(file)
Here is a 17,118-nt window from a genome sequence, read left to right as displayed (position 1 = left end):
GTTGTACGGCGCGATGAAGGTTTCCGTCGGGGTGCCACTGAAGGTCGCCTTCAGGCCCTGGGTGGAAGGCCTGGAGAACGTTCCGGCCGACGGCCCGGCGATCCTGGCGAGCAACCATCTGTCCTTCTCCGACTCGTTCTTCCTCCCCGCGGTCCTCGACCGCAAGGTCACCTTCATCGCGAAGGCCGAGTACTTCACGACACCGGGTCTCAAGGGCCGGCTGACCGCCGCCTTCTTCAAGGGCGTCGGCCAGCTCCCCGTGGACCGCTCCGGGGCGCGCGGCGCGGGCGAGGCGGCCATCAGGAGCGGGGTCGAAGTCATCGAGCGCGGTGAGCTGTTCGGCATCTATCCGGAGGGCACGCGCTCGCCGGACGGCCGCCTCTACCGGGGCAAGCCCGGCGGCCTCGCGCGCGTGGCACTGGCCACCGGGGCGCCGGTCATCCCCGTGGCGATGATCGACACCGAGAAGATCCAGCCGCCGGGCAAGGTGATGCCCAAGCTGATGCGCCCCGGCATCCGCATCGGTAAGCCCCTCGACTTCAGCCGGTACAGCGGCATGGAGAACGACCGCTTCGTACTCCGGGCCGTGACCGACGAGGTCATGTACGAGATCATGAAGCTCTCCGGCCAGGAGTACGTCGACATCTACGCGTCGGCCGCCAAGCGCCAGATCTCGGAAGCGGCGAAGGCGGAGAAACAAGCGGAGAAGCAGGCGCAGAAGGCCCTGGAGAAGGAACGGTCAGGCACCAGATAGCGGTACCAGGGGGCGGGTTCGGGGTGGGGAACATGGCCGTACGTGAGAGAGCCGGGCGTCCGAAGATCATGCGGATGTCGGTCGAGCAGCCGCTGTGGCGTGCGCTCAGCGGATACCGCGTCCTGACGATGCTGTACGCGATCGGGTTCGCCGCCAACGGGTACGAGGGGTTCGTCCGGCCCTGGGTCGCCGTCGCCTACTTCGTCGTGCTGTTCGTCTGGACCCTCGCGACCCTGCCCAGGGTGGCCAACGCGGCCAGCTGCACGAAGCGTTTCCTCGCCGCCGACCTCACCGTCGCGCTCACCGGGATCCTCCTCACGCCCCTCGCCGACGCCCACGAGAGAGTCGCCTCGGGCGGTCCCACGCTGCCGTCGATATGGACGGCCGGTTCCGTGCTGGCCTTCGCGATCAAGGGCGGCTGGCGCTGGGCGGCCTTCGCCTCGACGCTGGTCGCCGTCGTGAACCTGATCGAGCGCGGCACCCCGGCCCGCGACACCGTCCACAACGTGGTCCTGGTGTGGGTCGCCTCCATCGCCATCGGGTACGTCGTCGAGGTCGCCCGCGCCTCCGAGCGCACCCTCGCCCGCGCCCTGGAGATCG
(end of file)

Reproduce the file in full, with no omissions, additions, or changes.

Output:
Here is a 17,118-nt window from a genome sequence, read left to right as displayed (position 1 = left end):
GTTGTACGGCGCGATGAAGGTTTCCGTCGGGGTGCCACTGAAGGTCGCCTTCAGGCCCTGGGTGGAAGGCCTGGAGAACGTTCCGGCCGACGGCCCGGCGATCCTGGCGAGCAACCATCTGTCCTTCTCCGACTCGTTCTTCCTCCCCGCGGTCCTCGACCGCAAGGTCACCTTCATCGCGAAGGCCGAGTACTTCACGACACCGGGTCTCAAGGGCCGGCTGACCGCCGCCTTCTTCAAGGGCGTCGGCCAGCTCCCCGTGGACCGCTCCGGGGCGCGCGGCGCGGGCGAGGCGGCCATCAGGAGCGGGGTCGAAGTCATCGAGCGCGGTGAGCTGTTCGGCATCTATCCGGAGGGCACGCGCTCGCCGGACGGCCGCCTCTACCGGGGCAAGCCCGGCGGCCTCGCGCGCGTGGCACTGGCCACCGGGGCGCCGGTCATCCCCGTGGCGATGATCGACACCGAGAAGATCCAGCCGCCGGGCAAGGTGATGCCCAAGCTGATGCGCCCCGGCATCCGCATCGGTAAGCCCCTCGACTTCAGCCGGTACAGCGGCATGGAGAACGACCGCTTCGTACTCCGGGCCGTGACCGACGAGGTCATGTACGAGATCATGAAGCTCTCCGGCCAGGAGTACGTCGACATCTACGCGTCGGCCGCCAAGCGCCAGATCTCGGAAGCGGCGAAGGCGGAGAAACAAGCGGAGAAGCAGGCGCAGAAGGCCCTGGAGAAGGAACGGTCAGGCACCAGATAGCGGTACCAGGGGGCGGGTTCGGGGTGGGGAACATGGCCGTACGTGAGAGAGCCGGGCGTCCGAAGATCATGCGGATGTCGGTCGAGCAGCCGCTGTGGCGTGCGCTCAGCGGATACCGCGTCCTGACGATGCTGTACGCGATCGGGTTCGCCGCCAACGGGTACGAGGGGTTCGTCCGGCCCTGGGTCGCCGTCGCCTACTTCGTCGTGCTGTTCGTCTGGACCCTCGCGACCCTGCCCAGGGTGGCCAACGCGGCCAGCTGCACGAAGCGTTTCCTCGCCGCCGACCTCACCGTCGCGCTCACCGGGATCCTCCTCACGCCCCTCGCCGACGCCCACGAGAGAGTCGCCTCGGGCGGTCCCACGCTGCCGTCGATATGGACGGCCGGTTCCGTGCTGGCCTTCGCGATCAAGGGCGGCTGGCGCTGGGCGGCCTTCGCCTCGACGCTGGTCGCCGTCGTGAACCTGATCGAGCGCGGCACCCCGGCCCGCGACACCGTCCACAACGTGGTCCTGGTGTGGGTCGCCTCCATCGCCATCGGGTACGTCGTCGAGGTCGCCCGCGCCTCCGAGCGCACCCTCGCCCGCGCCCTGGAGATCG